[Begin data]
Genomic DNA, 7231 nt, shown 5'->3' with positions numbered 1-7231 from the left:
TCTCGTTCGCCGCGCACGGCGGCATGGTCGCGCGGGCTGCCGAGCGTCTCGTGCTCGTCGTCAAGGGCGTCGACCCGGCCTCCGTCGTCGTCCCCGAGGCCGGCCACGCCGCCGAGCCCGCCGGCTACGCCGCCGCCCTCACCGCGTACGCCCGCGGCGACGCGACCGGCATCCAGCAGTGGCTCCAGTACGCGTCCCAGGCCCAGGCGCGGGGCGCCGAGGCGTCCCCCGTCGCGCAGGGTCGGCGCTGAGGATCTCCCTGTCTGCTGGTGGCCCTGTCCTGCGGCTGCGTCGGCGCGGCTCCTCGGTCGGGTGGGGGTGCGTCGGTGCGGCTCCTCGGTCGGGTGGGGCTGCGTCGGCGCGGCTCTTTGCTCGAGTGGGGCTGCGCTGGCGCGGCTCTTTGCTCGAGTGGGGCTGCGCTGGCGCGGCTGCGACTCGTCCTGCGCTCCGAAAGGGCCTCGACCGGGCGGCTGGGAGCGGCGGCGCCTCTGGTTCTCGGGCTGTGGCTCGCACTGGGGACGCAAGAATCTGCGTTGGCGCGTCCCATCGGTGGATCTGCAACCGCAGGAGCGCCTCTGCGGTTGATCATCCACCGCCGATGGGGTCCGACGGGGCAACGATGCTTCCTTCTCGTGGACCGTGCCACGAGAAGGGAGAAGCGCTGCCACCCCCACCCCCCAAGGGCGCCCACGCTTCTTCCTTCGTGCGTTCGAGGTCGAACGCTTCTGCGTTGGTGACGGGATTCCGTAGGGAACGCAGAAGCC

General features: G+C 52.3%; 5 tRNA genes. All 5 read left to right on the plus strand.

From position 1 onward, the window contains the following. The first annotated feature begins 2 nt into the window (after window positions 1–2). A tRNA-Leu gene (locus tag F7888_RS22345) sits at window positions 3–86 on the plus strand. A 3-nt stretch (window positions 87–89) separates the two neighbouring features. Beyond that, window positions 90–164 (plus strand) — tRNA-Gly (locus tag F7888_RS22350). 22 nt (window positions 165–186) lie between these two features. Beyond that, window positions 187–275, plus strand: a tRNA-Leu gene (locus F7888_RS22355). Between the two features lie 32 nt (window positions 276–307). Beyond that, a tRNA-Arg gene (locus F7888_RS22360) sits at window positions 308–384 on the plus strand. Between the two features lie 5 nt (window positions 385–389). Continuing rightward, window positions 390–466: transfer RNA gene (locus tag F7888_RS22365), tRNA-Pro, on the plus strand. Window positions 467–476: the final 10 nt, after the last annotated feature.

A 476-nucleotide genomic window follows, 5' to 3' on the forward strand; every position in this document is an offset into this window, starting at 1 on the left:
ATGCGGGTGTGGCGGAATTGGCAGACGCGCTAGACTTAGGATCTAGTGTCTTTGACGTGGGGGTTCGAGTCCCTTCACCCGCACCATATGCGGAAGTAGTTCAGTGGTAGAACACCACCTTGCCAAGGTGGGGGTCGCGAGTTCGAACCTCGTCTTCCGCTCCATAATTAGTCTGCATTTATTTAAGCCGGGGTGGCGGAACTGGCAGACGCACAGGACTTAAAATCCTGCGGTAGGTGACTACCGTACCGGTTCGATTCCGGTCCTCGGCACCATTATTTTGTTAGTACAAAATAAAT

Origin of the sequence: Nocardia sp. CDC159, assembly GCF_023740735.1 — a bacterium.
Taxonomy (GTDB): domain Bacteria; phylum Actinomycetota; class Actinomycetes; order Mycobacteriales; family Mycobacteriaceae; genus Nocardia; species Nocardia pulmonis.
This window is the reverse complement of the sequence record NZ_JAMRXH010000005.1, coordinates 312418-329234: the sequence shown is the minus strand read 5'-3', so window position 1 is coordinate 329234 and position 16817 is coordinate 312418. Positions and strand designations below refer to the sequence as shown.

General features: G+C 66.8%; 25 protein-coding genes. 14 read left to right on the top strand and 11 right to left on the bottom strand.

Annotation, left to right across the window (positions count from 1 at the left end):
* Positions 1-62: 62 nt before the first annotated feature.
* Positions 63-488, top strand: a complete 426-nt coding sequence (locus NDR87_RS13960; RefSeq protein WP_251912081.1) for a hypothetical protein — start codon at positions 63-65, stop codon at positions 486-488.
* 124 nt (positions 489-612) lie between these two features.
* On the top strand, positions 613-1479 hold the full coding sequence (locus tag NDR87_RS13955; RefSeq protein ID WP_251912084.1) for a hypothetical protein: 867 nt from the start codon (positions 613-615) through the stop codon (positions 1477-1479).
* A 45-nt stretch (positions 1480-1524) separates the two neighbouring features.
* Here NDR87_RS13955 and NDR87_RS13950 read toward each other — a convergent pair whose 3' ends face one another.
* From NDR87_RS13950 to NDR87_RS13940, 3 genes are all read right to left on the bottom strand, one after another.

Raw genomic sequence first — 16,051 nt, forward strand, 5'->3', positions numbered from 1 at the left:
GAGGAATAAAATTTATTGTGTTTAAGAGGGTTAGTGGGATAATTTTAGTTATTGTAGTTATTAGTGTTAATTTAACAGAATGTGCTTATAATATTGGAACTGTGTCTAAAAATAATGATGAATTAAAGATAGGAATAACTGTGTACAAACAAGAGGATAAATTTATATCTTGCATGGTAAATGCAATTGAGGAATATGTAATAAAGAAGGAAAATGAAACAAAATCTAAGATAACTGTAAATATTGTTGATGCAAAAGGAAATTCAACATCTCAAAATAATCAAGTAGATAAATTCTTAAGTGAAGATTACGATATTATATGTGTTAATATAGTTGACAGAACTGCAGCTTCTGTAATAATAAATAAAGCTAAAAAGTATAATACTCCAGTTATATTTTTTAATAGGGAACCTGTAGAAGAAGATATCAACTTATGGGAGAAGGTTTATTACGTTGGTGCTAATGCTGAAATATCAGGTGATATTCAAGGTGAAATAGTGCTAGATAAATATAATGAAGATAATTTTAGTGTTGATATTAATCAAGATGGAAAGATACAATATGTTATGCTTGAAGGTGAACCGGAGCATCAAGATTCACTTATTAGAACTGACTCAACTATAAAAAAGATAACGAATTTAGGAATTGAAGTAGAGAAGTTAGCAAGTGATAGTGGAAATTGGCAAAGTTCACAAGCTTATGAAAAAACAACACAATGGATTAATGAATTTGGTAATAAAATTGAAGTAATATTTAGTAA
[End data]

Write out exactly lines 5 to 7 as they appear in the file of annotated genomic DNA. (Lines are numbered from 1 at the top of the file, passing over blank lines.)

A 476-nucleotide genomic window follows, 5' to 3' on the forward strand; every position in this document is an offset into this window, starting at 1 on the left:
ATGCGGGTGTGGCGGAATTGGCAGACGCGCTAGACTTAGGATCTAGTGTCTTTGACGTGGGGGTTCGAGTCCCTTCACCCGCACCATATGCGGAAGTAGTTCAGTGGTAGAACACCACCTTGCCAAGGTGGGGGTCGCGAGTTCGAACCTCGTCTTCCGCTCCATAATTAGTCTGCATTTATTTAAGCCGGGGTGGCGGAACTGGCAGACGCACAGGACTTAAAATCCTGCGGTAGGTGACTACCGTACCGGTTCGATTCCGGTCCTCGGCACCATTATTTTGTTAGTACAAAATAAAT

Origin of the sequence: Nocardia sp. CDC159, assembly GCF_023740735.1 — a bacterium.